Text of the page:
The International Whaling Commission (IWC) has called on New Zealand to take urgent action to save the world's rarest dolphin from extinction, voicing "grave concern" about its future.
Population numbers of the Maui's dolphin, the world's smallest and scarcest sub-species found only in waters off New Zealand's North Island, have dwindled to less than 50, prompting fears it could reach the point of no return without strong action, including a ban on fishing in its habitat.
The IWC, in a report released over the weekend, said not enough was being done to prevent the dolphins becoming "bycatch" to the commercial fishing industry.
"The IWC scientific committee expressed continued grave concern over the status of this small, severely depleted sub-species," it said.
"Existing management measures in relation to bycatch mitigation fall short of what has been recommended previously."
The IWC said Wellington had been saying since 2013 that it was researching the issue, but it had not taken any steps to rectify it.
Barbara Maas, an endangered species specialist with conservation group NABU International, said the New Zealand government had repeatedly ignored the IWC's concerns.
"The science is clear, if nothing is done then the Maui's dolphin is gone," she told AFP.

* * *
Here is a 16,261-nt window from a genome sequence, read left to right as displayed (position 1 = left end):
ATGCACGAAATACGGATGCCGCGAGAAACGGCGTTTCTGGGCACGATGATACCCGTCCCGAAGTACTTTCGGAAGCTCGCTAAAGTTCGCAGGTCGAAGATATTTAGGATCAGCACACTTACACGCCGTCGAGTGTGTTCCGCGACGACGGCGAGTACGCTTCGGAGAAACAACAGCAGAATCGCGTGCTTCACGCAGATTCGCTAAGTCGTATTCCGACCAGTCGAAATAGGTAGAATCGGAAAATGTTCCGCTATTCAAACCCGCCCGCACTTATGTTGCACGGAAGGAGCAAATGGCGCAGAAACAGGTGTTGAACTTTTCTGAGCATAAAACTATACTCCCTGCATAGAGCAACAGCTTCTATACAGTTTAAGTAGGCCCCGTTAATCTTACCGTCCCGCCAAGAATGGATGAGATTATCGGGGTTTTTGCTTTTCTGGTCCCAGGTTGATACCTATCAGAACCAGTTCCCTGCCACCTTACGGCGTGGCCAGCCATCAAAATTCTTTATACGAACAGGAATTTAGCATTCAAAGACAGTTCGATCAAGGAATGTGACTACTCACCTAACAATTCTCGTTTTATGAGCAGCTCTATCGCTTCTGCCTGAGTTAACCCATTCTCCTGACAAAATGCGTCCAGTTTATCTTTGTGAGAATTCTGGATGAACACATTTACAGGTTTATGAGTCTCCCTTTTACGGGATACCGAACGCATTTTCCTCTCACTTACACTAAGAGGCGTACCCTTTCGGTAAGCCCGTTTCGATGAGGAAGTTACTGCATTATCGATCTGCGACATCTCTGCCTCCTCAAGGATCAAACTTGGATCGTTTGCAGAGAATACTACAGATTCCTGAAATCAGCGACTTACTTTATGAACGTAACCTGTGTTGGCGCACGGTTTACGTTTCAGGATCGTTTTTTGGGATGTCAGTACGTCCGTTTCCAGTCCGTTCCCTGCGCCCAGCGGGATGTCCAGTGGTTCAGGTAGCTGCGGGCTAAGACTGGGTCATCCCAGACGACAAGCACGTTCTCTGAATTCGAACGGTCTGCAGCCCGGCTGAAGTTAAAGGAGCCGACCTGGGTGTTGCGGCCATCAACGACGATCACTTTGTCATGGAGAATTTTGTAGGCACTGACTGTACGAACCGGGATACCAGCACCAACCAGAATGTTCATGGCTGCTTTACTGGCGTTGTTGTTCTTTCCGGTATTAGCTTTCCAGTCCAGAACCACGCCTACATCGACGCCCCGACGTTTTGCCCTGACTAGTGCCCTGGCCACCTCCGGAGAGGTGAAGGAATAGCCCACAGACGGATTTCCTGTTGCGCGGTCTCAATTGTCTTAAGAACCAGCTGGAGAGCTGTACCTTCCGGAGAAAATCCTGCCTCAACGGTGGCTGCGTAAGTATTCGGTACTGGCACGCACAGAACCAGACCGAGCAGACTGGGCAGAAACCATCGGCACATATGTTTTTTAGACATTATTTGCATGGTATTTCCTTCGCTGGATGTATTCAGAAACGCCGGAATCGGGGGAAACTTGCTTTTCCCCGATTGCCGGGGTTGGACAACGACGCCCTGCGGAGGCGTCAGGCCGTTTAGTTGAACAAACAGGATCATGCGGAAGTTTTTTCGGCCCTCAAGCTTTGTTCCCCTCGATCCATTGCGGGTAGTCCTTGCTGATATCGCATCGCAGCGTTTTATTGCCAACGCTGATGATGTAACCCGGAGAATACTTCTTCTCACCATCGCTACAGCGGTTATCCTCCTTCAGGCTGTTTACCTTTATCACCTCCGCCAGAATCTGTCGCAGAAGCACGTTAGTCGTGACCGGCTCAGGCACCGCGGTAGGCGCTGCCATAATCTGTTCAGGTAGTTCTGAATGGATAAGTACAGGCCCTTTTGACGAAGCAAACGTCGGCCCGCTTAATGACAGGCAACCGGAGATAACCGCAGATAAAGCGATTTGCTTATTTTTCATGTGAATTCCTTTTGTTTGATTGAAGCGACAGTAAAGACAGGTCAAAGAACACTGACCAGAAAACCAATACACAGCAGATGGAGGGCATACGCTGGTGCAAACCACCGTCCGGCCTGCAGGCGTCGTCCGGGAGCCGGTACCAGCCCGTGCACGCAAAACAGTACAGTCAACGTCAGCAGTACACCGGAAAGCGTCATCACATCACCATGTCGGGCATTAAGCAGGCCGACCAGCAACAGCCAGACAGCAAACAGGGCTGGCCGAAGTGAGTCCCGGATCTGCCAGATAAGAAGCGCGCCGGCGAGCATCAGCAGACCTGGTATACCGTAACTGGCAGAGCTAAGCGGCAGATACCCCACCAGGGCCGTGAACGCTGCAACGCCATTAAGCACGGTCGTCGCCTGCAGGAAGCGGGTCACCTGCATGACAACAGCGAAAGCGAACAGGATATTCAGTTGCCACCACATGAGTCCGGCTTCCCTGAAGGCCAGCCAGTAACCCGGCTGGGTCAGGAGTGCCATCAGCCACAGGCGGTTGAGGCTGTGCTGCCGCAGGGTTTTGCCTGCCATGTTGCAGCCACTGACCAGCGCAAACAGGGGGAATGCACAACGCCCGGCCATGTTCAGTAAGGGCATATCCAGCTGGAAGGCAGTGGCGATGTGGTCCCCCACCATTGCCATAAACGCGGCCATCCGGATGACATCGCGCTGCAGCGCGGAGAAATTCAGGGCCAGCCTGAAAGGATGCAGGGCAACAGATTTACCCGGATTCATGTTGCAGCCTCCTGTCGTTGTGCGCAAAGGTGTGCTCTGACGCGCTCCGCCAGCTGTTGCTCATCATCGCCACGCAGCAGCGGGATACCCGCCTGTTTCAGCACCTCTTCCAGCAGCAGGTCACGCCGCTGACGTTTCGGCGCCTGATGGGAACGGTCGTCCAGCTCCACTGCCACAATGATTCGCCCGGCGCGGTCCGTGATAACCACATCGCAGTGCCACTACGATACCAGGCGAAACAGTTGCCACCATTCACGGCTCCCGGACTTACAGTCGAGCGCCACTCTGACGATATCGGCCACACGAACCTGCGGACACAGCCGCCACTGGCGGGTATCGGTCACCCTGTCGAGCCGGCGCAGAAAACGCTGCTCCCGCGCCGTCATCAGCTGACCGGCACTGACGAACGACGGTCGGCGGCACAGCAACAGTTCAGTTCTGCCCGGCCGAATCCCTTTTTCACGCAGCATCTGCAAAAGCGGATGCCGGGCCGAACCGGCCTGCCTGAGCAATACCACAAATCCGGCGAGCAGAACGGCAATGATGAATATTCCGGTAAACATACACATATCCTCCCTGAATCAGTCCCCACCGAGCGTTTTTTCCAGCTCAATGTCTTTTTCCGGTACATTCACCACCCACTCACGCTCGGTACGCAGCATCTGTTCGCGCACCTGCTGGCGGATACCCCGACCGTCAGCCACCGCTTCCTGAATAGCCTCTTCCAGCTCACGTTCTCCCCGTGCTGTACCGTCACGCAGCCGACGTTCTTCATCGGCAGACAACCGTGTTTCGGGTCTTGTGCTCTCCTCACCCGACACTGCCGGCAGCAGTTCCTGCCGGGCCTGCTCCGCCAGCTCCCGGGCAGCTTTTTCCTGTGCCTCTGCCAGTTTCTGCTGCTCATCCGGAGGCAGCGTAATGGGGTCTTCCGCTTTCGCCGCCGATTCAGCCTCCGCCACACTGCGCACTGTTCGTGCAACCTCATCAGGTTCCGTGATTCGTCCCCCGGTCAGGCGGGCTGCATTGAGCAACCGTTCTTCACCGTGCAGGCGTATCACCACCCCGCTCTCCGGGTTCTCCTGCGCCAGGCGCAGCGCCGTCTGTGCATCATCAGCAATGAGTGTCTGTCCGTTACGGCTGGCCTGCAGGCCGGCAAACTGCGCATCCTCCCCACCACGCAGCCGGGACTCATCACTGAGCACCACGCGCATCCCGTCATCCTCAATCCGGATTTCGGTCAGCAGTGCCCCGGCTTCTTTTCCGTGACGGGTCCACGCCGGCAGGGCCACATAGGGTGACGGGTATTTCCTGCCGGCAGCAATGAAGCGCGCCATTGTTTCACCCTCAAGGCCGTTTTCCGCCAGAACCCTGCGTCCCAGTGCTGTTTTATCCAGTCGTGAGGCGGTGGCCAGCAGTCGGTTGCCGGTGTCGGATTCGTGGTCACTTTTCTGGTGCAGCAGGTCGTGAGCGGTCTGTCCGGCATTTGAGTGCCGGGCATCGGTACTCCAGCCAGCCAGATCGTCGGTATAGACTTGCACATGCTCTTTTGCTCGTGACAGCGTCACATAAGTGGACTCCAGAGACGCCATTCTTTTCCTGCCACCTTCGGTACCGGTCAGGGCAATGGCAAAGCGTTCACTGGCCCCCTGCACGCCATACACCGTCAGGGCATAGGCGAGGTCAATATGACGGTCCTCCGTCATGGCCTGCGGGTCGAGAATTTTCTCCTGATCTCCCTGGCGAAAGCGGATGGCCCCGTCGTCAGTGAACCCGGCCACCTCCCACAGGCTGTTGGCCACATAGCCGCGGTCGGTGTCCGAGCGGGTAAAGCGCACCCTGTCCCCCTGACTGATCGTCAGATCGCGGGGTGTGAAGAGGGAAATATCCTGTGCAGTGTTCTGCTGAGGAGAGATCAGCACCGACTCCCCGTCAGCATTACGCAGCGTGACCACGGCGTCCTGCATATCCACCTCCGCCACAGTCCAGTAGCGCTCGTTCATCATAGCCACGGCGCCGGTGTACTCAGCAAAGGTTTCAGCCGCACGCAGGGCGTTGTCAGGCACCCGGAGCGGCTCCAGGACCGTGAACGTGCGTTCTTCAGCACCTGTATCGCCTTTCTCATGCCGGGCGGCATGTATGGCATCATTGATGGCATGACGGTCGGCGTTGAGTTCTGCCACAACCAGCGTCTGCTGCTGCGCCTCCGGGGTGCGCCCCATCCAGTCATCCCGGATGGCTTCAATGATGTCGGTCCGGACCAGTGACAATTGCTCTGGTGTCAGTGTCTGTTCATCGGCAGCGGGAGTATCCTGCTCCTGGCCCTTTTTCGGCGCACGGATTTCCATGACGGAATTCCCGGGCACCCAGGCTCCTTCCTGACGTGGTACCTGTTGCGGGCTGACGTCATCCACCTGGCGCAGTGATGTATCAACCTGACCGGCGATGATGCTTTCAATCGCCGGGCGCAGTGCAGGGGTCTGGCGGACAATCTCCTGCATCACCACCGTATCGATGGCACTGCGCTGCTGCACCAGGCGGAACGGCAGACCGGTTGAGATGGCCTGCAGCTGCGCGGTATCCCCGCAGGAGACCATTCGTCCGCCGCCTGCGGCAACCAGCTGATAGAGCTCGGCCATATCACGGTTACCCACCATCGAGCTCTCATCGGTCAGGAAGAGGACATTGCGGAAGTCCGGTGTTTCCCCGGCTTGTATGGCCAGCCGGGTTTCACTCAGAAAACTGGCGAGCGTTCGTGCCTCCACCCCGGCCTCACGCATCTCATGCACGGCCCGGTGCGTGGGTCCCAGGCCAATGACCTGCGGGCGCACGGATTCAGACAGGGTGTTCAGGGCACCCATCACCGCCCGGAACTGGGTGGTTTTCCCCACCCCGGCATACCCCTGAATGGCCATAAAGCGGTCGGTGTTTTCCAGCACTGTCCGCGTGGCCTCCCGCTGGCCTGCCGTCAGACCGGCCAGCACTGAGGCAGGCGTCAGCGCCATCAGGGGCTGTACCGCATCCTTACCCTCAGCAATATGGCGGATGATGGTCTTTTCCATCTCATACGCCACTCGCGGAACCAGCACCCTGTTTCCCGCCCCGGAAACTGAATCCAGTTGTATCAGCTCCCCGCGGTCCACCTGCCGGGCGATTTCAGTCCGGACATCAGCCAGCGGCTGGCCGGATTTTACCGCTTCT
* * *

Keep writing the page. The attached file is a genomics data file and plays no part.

"What's needed is action, not more research. This is a huge indictment on New Zealand."
Maas estimates only 42 Maui's dolphin are left, with perhaps a quarter of those comprising breeding age females.
She has called for a boycott of New Zealand's billion-dollar fishing industry, arguing it is the only way to force action on the issue.
Greenpeace said New Zealand could not continue to trade on its "clean, green" image while allowing the Maui's dolphin to edge towards oblivion.
"How many damning scientific reports do we need to see before the government agency actually does something," Greenpeace NZ executive director Russel Norman said.
"Protecting New Zealand dolphins from extinction is part of what it means to love this country. We market this country on swimming with dolphins."
The fishing industry argues the government has already banned trawl and set-net fishing in 6,000 square kilometres (2,300 square miles) of waters and there is no evidence Maui's dolphins exist outside this area.
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